Landlords almost always lose cases in small claims court if it involves security deposits. It’s not unheard of for landlords to use the money for cosmetic upgrades to the property or to purchase new appliances for the units. If the money wasn’t used for repairs, cleaning, or unpaid rent, then you have the right to file a case against your landlord. Remember, just because a tenant benefited/will benefit from the improvement doesn’t mean their security deposit should be used.

Not returning security deposits

Since we’re on the subject, landlords will sometimes not only use your security deposit improperly, they also tend to refuse to hand it over to you. Yes, people like that exist, and there are numerous states that impose deadlines on when landlords should give you an itemized list of how your deposit was used and give back your balance. It’s not surprising to find out that security deposits and property damages are common causes of landlord vs. tenant disputes.

Better yet, using services like the ones that MoveIn.Space offers can help determine if your security deposits were indeed used for the right expenses. No more pointing fingers; you have proof of what the place looked like during move-in and move-out day. It could take weeks, sometimes months, for the landlord to deliver what needs to be delivered, but you MUST get your money back, even, at least, some of it.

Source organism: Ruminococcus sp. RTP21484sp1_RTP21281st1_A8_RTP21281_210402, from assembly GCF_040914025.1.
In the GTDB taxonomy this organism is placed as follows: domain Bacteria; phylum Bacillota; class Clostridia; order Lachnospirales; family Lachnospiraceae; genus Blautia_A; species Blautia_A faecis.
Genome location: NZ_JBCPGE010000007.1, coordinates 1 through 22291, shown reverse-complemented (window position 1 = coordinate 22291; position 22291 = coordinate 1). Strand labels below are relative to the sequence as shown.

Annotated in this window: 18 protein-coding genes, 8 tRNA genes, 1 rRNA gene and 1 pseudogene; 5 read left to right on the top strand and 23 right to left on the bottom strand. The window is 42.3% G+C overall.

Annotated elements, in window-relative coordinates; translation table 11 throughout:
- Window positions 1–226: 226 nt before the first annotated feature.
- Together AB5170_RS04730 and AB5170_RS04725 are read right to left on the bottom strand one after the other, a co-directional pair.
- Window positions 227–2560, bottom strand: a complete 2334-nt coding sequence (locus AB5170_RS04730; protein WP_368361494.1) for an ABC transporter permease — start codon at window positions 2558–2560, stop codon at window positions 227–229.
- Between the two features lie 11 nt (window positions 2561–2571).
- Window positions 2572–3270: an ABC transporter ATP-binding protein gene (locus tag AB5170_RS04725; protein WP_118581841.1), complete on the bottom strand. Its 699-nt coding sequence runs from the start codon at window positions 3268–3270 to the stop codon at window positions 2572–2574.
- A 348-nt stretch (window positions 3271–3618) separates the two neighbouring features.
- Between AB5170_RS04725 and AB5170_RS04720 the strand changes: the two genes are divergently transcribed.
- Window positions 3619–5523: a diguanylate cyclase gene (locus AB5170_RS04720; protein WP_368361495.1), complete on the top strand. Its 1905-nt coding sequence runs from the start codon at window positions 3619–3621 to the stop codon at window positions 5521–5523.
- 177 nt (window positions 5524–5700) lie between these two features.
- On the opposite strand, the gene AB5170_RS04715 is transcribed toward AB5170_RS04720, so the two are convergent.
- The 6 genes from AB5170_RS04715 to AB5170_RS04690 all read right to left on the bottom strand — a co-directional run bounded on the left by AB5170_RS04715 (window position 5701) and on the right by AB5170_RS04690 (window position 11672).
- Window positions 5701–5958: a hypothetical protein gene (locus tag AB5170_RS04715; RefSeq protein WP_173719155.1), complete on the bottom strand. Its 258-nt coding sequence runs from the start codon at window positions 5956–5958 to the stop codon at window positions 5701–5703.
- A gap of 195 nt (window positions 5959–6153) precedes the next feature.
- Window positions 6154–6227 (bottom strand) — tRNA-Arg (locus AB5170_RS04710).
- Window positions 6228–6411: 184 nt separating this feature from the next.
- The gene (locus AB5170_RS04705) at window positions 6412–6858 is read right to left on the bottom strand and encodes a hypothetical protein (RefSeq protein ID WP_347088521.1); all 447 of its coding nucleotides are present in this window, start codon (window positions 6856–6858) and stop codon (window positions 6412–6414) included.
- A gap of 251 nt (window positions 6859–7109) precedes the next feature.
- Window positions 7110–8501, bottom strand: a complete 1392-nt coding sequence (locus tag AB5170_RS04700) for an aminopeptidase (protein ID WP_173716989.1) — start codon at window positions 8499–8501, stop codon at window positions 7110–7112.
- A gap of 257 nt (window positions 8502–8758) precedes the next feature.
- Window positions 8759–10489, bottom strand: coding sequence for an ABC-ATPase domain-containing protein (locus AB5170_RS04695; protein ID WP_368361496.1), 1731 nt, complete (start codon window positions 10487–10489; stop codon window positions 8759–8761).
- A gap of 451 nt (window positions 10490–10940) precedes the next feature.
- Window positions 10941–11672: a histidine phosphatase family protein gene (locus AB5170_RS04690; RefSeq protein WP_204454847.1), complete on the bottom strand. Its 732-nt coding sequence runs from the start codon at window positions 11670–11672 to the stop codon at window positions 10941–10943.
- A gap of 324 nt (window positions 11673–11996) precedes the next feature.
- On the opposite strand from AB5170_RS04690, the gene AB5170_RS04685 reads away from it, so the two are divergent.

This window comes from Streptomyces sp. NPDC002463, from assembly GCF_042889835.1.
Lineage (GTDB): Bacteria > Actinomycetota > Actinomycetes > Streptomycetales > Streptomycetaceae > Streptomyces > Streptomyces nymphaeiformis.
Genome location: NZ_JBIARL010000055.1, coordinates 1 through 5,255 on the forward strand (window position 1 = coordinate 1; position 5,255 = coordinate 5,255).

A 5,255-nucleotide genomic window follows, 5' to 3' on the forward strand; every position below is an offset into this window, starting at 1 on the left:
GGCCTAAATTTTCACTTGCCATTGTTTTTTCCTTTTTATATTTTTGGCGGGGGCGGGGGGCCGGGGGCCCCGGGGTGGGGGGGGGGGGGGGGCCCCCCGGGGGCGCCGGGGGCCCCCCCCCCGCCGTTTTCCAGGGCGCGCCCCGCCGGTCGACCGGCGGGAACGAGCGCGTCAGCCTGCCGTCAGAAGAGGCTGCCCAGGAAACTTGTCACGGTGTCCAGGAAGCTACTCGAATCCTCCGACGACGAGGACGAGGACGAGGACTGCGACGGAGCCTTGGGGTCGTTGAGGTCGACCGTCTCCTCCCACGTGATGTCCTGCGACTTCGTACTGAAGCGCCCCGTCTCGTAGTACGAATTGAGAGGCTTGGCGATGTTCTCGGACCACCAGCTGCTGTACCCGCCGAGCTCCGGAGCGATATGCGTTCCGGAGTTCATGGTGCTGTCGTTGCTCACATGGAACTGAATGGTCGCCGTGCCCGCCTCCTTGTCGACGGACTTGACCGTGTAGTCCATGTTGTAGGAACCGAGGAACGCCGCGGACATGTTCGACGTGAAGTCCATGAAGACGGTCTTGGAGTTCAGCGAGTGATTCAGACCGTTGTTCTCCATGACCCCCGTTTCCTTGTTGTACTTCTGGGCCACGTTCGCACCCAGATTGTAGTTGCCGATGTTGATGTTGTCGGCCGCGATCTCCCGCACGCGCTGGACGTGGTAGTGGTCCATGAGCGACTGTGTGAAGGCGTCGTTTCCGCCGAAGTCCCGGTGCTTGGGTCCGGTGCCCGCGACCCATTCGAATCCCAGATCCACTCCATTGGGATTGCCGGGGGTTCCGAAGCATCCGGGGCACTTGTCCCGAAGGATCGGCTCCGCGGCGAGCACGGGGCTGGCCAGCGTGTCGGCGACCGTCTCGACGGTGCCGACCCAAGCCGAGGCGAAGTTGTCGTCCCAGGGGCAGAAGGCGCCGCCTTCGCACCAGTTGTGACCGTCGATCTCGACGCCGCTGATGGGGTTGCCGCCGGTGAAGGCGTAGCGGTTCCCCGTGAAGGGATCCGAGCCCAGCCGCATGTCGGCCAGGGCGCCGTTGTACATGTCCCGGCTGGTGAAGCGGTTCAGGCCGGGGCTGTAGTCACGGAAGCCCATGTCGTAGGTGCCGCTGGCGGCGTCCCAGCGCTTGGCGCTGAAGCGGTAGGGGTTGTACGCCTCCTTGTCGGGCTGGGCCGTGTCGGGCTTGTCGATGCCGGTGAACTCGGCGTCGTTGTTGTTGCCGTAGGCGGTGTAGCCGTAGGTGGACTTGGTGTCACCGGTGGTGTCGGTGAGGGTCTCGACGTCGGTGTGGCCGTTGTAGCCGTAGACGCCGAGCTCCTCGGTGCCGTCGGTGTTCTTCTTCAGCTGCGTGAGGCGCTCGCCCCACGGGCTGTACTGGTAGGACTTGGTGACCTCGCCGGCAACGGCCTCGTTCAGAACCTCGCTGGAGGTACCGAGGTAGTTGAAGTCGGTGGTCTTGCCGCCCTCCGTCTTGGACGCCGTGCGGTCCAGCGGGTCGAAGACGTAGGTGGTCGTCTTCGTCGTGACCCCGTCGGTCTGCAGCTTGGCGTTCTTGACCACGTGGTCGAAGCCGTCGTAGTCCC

Landlord didn’t return any money to you? Check your state laws. More often than not, they can get penalized for it and they can get ordered to pay you back two to three times the amount of your security deposit.

Exorbitant late fees

Ah, late fees — the landlord’s secret tool in motivating his tenants to pay on or before the deadline. Sure, they can charge as high as they want, but there’s always a limit. If the fees resemble the actual monetary hit that they take when a tenant pays late, then that fee could get invalidated in court. It’s much better to just find a new place to rent if you think the late fees are a little too extravagant for your liking.

Violating your privacy

You don’t technically own the place, but that doesn’t mean you don’t have the right to your own privacy. Most state laws indicate some very detailed rules when it comes to tenant privacy. Yet still, there are landlords who think they have the right to drop by your unit without notice. They could just be checking things, or showing it off to potential tenants. If they make a habit out of barging in unannounced, or at least, make one HUGE violation of your privacy, you have the right to break your lease.


Got other examples of surprisingly illegal things that landlords commit? Or maybe a story of how you brought your landlord to court because of something that they thought they had a right to do but didn’t? We’d love to hear about it!